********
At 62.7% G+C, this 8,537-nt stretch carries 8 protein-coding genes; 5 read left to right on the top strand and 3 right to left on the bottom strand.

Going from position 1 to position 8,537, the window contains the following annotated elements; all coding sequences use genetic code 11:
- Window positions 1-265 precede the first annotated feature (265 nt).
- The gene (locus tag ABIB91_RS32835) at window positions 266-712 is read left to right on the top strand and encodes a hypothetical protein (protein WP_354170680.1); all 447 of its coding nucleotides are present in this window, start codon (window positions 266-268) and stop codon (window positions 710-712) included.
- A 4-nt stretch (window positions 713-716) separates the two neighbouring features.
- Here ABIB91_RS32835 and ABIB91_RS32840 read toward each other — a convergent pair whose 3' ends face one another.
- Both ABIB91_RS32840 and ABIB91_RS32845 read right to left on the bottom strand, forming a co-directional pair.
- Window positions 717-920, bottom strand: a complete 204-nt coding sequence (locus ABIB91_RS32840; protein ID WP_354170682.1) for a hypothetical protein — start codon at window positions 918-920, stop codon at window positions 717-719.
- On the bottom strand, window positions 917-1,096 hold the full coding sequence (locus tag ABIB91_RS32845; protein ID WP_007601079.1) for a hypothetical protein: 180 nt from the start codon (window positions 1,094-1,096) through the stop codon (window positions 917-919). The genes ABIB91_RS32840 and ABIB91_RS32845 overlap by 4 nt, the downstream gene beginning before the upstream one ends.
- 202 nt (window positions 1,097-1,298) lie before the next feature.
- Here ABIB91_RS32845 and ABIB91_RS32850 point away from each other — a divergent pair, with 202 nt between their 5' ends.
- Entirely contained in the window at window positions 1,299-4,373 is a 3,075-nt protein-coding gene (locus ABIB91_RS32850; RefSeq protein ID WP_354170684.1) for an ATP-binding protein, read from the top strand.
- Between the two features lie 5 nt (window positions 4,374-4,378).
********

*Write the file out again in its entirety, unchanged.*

At 62.7% G+C, this 8,537-nt stretch carries 8 protein-coding genes; 5 read left to right on the top strand and 3 right to left on the bottom strand.

Going from position 1 to position 8,537, the window contains the following annotated elements; all coding sequences use genetic code 11:
- Window positions 1-265 precede the first annotated feature (265 nt).
- The gene (locus tag ABIB91_RS32835) at window positions 266-712 is read left to right on the top strand and encodes a hypothetical protein (protein WP_354170680.1); all 447 of its coding nucleotides are present in this window, start codon (window positions 266-268) and stop codon (window positions 710-712) included.
- A 4-nt stretch (window positions 713-716) separates the two neighbouring features.
- Here ABIB91_RS32835 and ABIB91_RS32840 read toward each other — a convergent pair whose 3' ends face one another.
- Both ABIB91_RS32840 and ABIB91_RS32845 read right to left on the bottom strand, forming a co-directional pair.
- Window positions 717-920, bottom strand: a complete 204-nt coding sequence (locus ABIB91_RS32840; protein ID WP_354170682.1) for a hypothetical protein — start codon at window positions 918-920, stop codon at window positions 717-719.
- On the bottom strand, window positions 917-1,096 hold the full coding sequence (locus tag ABIB91_RS32845; protein ID WP_007601079.1) for a hypothetical protein: 180 nt from the start codon (window positions 1,094-1,096) through the stop codon (window positions 917-919). The genes ABIB91_RS32840 and ABIB91_RS32845 overlap by 4 nt, the downstream gene beginning before the upstream one ends.
- 202 nt (window positions 1,097-1,298) lie before the next feature.
- Here ABIB91_RS32845 and ABIB91_RS32850 point away from each other — a divergent pair, with 202 nt between their 5' ends.
- Entirely contained in the window at window positions 1,299-4,373 is a 3,075-nt protein-coding gene (locus ABIB91_RS32850; RefSeq protein ID WP_354170684.1) for an ATP-binding protein, read from the top strand.
- Between the two features lie 5 nt (window positions 4,374-4,378).